• I allowed shape-note singers to set the pitch for some items sung without instrumental accompaniment.
  • For the benediction, we used the traditional closing song, "Parting Hand," and invited the congregation to shake hands with each other. Most of them did!
  • Instead of an organ postlude, I invited the visiting shape-note singers to have a "mini-convention" by selecting several songs and leading them themselves.
The response from the congregation to this experiment was positive, and I plan to make this a regular feature of the liturgical calendar.

Wednesday, October 17, 2012

A keyboardist copes with a broken arm

Toe straps are dangerous! About a month ago, I had an accident on my bicycle. As I approached an intersection, a car sped into the intersection and forced me to stop suddenly. I took my left foot out of the toe strap to put my left foot down, but I was balanced the wrong way and I fell to the right. As I was going down, I knew not to put my hands out to catch myself, but I landed the wrong way on my arm and broke my radial bone near the elbow joint (an injury which, ironically, usually results from putting the hands down while falling).

As a bicyclist, I never attempted anything I considered reckless, such as weaving through city traffic or racing down a mountainside. Yet even a low-speed fall from a seated position can cause a significant injury. Here's some information on radial head fractures. The important text is at the bottom: "Even the simplest of fractures will probably result in some loss of extension in the elbow. Regardless of the type of fracture or the treatment used, physical therapy will be needed before resuming full activities." For a musician, these are scary words indeed.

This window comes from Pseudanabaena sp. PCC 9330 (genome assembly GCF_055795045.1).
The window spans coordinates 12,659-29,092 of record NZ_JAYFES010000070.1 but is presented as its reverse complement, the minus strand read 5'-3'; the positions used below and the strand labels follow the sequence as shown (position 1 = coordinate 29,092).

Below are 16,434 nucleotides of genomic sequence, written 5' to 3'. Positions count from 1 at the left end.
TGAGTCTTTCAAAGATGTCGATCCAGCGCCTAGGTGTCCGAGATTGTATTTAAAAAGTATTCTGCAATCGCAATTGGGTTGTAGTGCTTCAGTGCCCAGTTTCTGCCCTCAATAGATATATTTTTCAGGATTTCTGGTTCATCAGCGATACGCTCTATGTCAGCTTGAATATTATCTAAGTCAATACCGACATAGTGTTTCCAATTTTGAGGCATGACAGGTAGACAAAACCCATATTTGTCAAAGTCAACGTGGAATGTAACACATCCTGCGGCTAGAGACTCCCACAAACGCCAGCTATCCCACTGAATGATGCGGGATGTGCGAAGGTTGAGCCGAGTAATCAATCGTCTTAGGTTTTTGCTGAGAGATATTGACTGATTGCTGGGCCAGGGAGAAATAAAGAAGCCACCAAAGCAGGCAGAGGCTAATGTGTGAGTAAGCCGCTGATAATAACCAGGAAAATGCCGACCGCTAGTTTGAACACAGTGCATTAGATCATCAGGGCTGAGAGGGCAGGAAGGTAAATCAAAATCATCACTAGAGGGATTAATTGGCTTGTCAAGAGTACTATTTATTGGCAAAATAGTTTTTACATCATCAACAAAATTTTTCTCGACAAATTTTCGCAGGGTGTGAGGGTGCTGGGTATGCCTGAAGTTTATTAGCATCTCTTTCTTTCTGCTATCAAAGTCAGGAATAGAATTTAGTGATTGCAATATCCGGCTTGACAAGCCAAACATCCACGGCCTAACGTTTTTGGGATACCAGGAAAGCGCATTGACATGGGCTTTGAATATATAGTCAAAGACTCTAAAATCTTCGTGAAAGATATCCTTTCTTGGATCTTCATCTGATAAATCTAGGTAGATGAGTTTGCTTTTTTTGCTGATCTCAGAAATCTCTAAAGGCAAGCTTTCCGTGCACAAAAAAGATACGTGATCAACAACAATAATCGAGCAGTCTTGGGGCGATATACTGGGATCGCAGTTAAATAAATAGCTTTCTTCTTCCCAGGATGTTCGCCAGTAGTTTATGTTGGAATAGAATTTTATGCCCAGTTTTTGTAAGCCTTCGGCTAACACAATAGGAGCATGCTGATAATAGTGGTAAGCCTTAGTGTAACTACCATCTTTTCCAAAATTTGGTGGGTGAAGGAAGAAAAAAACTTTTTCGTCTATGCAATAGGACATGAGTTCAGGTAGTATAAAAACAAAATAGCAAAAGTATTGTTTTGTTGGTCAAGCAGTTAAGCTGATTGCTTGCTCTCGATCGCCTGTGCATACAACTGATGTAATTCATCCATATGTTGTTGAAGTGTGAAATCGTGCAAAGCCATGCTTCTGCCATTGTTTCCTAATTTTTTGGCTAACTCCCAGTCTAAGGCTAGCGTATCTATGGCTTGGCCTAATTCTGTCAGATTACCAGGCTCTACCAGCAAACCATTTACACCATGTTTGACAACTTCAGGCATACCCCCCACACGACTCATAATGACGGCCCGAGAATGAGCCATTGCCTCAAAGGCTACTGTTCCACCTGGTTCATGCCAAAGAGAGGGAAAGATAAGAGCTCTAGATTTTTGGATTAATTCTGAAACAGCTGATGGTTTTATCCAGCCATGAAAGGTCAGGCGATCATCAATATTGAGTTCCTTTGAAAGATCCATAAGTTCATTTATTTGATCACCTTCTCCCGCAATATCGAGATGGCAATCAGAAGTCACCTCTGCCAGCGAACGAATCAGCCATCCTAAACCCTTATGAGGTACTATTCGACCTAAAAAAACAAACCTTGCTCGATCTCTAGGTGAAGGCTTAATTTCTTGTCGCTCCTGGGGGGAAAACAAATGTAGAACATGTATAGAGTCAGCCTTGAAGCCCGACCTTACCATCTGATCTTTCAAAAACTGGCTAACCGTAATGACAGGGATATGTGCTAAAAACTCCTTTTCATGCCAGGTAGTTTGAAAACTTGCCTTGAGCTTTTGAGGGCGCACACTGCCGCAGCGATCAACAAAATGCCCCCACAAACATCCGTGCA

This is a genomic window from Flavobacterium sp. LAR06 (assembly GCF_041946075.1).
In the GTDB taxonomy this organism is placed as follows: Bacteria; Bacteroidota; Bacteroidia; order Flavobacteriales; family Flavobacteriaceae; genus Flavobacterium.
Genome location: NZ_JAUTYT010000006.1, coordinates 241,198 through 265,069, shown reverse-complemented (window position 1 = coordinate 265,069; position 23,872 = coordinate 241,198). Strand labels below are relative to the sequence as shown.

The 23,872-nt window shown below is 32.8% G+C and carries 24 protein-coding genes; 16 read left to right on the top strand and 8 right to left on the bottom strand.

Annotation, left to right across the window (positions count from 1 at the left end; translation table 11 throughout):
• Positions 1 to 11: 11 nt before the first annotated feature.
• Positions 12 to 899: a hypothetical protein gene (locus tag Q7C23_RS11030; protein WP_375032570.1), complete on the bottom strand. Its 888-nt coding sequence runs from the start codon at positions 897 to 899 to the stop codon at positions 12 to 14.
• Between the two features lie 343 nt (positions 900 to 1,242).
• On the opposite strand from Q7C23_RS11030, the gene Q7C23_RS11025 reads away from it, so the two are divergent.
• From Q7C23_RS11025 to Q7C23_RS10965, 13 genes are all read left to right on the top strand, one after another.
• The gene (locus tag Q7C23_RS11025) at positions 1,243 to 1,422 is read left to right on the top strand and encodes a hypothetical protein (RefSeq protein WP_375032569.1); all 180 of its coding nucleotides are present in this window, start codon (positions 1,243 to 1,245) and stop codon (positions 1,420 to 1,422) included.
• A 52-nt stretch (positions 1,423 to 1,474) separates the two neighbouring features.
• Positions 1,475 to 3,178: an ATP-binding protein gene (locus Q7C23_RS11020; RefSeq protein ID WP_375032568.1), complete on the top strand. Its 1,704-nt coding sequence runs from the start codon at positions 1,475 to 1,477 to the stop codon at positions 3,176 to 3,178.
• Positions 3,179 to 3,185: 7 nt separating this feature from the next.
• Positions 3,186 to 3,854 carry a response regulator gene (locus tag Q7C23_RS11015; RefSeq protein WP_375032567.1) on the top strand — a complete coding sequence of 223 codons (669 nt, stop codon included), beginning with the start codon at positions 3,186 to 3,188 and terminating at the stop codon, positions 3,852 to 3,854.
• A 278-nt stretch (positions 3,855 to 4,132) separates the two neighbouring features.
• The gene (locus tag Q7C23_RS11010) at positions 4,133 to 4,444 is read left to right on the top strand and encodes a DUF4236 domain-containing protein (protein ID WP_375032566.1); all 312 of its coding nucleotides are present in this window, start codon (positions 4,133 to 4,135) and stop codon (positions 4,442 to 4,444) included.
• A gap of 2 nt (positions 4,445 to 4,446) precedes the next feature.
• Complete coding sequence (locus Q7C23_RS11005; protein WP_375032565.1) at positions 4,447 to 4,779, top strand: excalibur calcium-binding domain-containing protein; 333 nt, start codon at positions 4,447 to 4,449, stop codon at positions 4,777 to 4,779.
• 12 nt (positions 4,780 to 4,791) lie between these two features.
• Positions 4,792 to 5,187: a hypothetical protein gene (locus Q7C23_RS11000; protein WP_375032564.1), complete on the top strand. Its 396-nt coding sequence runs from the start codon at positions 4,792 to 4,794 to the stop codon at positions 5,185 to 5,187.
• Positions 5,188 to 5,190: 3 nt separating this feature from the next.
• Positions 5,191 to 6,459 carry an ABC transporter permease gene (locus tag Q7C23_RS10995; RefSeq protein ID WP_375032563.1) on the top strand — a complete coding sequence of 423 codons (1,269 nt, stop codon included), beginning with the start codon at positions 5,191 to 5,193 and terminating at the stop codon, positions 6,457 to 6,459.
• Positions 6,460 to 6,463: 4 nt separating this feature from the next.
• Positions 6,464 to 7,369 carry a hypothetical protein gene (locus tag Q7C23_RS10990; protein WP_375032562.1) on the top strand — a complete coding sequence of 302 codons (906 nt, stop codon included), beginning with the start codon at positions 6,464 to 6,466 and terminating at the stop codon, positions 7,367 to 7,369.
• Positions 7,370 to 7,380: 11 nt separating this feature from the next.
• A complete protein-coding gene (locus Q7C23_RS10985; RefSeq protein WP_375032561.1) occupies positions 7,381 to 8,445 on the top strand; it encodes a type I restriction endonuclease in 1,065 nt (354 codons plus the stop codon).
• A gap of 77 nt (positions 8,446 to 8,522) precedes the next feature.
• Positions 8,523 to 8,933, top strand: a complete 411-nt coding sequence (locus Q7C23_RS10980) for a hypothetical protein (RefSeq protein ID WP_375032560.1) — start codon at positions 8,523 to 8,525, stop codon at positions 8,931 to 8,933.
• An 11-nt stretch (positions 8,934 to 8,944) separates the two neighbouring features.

After about a month, I can say that I seem to have avoided a career-ending injury. I have been able to reestablish motion in my elbow and wrist joints. I can now perform all of the motions necessary for playing the piano and organ, though not as fluidly as before. I will be working hard to rebuild my technique from scratch. The lingering issue is strength in the muscles. It is still hard to open the hand completely and to play octaves or large chords. Sometimes I can't make all the notes in a chord sound together, and it's hard to give the little finger enough strength for bravura playing on the piano. (On the organ, these motions are less often necessary.) Like a baseball pitcher, I have to use a heating pad before I play and ice afterward. But I can play, for which I am grateful.